The globalist juggernaut is turning the United States into a two class society of the obscenely wealthy and the struggling workers. When the top one percent of a nation own as much as the combined total of the lower ninety percent, that nation has reached a crisis point.
American workers face a ruling plutocracy which has bought most of the federal and state politicians, taken its factories to whatever countries provide the cheapest labor, paid little or no corporate income tax, and has the gall to steal our hard-earned tax dollars when it fails in its domestic and foreign investments. Thinking American workers are slowly awakening to this new feudalism, even though the plutocracy-owned news media have worked hard to keep the scandal hidden.
But perceiving the cold-blooded devastation of American workers by the "people of wealth," is no longer enough. American workers must create viable new strategies in their struggle against globalist capitalism.
When we consider what power we have in our struggle, our options narrow down to a precious few. No intelligent person would consider trying to use violence, since the ruling plutocracy has a monopoly of military, police, and litigation force. The days of the citizen warrior struggling against a weak government is two hundred years behind times. Writing to congresspersons who've been put into office through corporate donations is a futile gesture. Trying to launch a new populist party, even if you have the wealth of a Ross Perot, is fruitless. The penetrating exposés of globalist capitalism by such writers as Noam Chomsky, Alexander Cockburn, William Greider, and others, help us understand what's wrong but provide no strategy for righting the wrongs.
Meanwhile, American workers have totally overlooked the one power they have - their purchasing power. And the sensible deployment of that power is through the strategy of boycott.
The United States was, in part, created through the use of consumer boycott. From 1765 to 1775, colonial nonimportation associations were organized by Sons of Liberty and Whig merchants to boycott English goods and force British recognition of political rights. We are now heirs to the success of that struggle.
Boycott as a modern strategy, however is not a simple one. To launch a consumer boycott movement requires sustained, broad-based commitment and a carefully planned general strategy.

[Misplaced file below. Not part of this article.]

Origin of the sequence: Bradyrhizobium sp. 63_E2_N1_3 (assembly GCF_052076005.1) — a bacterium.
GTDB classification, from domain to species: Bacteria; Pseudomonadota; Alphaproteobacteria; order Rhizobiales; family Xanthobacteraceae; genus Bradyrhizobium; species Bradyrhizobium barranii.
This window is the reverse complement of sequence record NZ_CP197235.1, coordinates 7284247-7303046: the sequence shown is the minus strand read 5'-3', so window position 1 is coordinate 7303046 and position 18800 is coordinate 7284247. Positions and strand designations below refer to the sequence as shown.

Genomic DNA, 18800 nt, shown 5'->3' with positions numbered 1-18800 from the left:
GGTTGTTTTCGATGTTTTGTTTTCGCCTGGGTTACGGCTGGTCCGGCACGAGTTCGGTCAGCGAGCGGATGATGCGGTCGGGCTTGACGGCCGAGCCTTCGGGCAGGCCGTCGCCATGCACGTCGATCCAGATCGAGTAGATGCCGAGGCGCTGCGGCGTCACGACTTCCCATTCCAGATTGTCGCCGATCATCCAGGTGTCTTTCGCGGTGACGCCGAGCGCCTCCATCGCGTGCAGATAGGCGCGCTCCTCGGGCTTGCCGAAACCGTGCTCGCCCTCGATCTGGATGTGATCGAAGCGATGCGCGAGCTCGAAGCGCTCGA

The Sons and Daughters of Liberty were convinced that their situation, vis-à-vis their British rulers, was so intolerable that it was worth dedicating a large portion of their time to mount boycott offensives. Ultimately they decided that it was necessary to risk their lives in an armed revolution against Britain. We have to ask ourselves today whether we judge our plight, vis-à-vis our plutocratic rulers, to be so intolerable that we're willing to spend a great deal of time and effort to struggle for radical change. It appears that most Americans are answering no to that question--at least their indifference to the depredations of the moneyed interests would indicate this.
The question then becomes: how bad does the plight of the workers have to get before they realize they're being destroyed and fight for their very lives?
How much worse does it have to get before the American workers wake up and begin to fight for their economic and political rights?
When we do begin our struggle for survival, we must decide just what it is we're attempting to realize through our boycott efforts. We shouldn't be content to merely stop a particular company from despoiling the environment or ravaging the American workforce through relocation of factories to third world countries. We must work for systemic changes in America's political, economic, legal, military, and social structures--so this grinding of the poor by the rich can't recur.
We must determine how our American boycott will relate to other nations and their people. We don't want to create an unthinking jingoist movement, but we must begin here in America to protect the rights of our own workers.
Some of the specific objectives we should work for include:
How do we achieve this?|
UK Brands to Boycott |
2 Maxwell House
10 Walkers Crisps
25 Republican Party donors (1999-2003) |
with global consumer brands
1 Altria (formerly Philip Morris) $6.5m
2 AT&T $5.36m
3 Microsoft Corp. $5.12m
4 United Parcel Services $4.48m
5 MBNA $4.38m
6 Citigroup $3.93m
7 Pfizer $3.9m
8 FedEx Corp. $3.4m
9 Bristol-Myers Squibb $3.4m
10 GlaxoSmithKline $3m
11 Wal-Mart $2.85m
12 General Electric $2.58m
13 ExxonMobil $2.35m
14 AOL Time Warner $2.31m
15 Anheuser Busch $2.23m
16 ChevronTexaco $2.2m
17 PepsiCo $1.9m
18 Schering Plough $1.8m
19 Archer Daniels Midland $1.8m
20 Wyeth (formerly American Home Products)$1.74m
21 Alticor Inc. $1.7m
22 American Airlines $1.62m
23 Ford $1.52m
24 BP Amoco $1.25m
25 Disney $1.25m
| All calculations taken from
the Center for Responsive Politics at www.opensecrets.org|